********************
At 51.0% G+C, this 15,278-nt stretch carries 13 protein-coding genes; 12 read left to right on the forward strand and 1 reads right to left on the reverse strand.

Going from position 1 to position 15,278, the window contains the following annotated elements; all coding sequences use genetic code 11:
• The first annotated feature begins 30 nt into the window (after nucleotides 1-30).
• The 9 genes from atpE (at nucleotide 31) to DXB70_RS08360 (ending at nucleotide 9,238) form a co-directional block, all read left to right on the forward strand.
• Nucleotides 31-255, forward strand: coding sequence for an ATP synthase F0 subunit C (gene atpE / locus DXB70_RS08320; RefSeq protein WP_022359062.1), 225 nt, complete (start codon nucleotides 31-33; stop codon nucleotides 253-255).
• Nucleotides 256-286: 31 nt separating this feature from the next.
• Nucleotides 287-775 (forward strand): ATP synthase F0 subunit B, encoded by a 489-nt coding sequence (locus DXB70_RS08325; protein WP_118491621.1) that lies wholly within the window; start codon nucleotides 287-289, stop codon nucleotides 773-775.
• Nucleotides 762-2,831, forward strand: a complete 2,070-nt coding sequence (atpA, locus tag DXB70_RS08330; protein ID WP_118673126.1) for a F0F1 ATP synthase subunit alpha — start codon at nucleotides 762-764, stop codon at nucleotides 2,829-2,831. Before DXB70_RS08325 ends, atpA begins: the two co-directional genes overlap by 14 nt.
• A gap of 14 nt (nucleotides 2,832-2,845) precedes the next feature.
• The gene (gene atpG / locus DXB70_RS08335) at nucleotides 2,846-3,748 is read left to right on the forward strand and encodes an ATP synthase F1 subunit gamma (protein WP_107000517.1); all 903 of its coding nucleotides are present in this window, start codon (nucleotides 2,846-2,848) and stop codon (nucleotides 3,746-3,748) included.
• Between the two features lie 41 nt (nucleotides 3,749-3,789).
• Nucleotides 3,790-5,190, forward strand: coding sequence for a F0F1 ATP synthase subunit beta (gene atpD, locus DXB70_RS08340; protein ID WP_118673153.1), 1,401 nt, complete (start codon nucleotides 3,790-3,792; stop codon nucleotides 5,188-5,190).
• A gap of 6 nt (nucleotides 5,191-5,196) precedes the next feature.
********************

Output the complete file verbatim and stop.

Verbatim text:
At 51.0% G+C, this 15,278-nt stretch carries 13 protein-coding genes; 12 read left to right on the forward strand and 1 reads right to left on the reverse strand.

Going from position 1 to position 15,278, the window contains the following annotated elements; all coding sequences use genetic code 11:
• The first annotated feature begins 30 nt into the window (after nucleotides 1-30).
• The 9 genes from atpE (at nucleotide 31) to DXB70_RS08360 (ending at nucleotide 9,238) form a co-directional block, all read left to right on the forward strand.
• Nucleotides 31-255, forward strand: coding sequence for an ATP synthase F0 subunit C (gene atpE / locus DXB70_RS08320; RefSeq protein WP_022359062.1), 225 nt, complete (start codon nucleotides 31-33; stop codon nucleotides 253-255).
• Nucleotides 256-286: 31 nt separating this feature from the next.
• Nucleotides 287-775 (forward strand): ATP synthase F0 subunit B, encoded by a 489-nt coding sequence (locus DXB70_RS08325; protein WP_118491621.1) that lies wholly within the window; start codon nucleotides 287-289, stop codon nucleotides 773-775.
• Nucleotides 762-2,831, forward strand: a complete 2,070-nt coding sequence (atpA, locus tag DXB70_RS08330; protein ID WP_118673126.1) for a F0F1 ATP synthase subunit alpha — start codon at nucleotides 762-764, stop codon at nucleotides 2,829-2,831. Before DXB70_RS08325 ends, atpA begins: the two co-directional genes overlap by 14 nt.
• A gap of 14 nt (nucleotides 2,832-2,845) precedes the next feature.
• The gene (gene atpG / locus DXB70_RS08335) at nucleotides 2,846-3,748 is read left to right on the forward strand and encodes an ATP synthase F1 subunit gamma (protein WP_107000517.1); all 903 of its coding nucleotides are present in this window, start codon (nucleotides 2,846-2,848) and stop codon (nucleotides 3,746-3,748) included.
• Between the two features lie 41 nt (nucleotides 3,749-3,789).
• Nucleotides 3,790-5,190, forward strand: coding sequence for a F0F1 ATP synthase subunit beta (gene atpD, locus DXB70_RS08340; protein ID WP_118673153.1), 1,401 nt, complete (start codon nucleotides 3,790-3,792; stop codon nucleotides 5,188-5,190).
• A gap of 6 nt (nucleotides 5,191-5,196) precedes the next feature.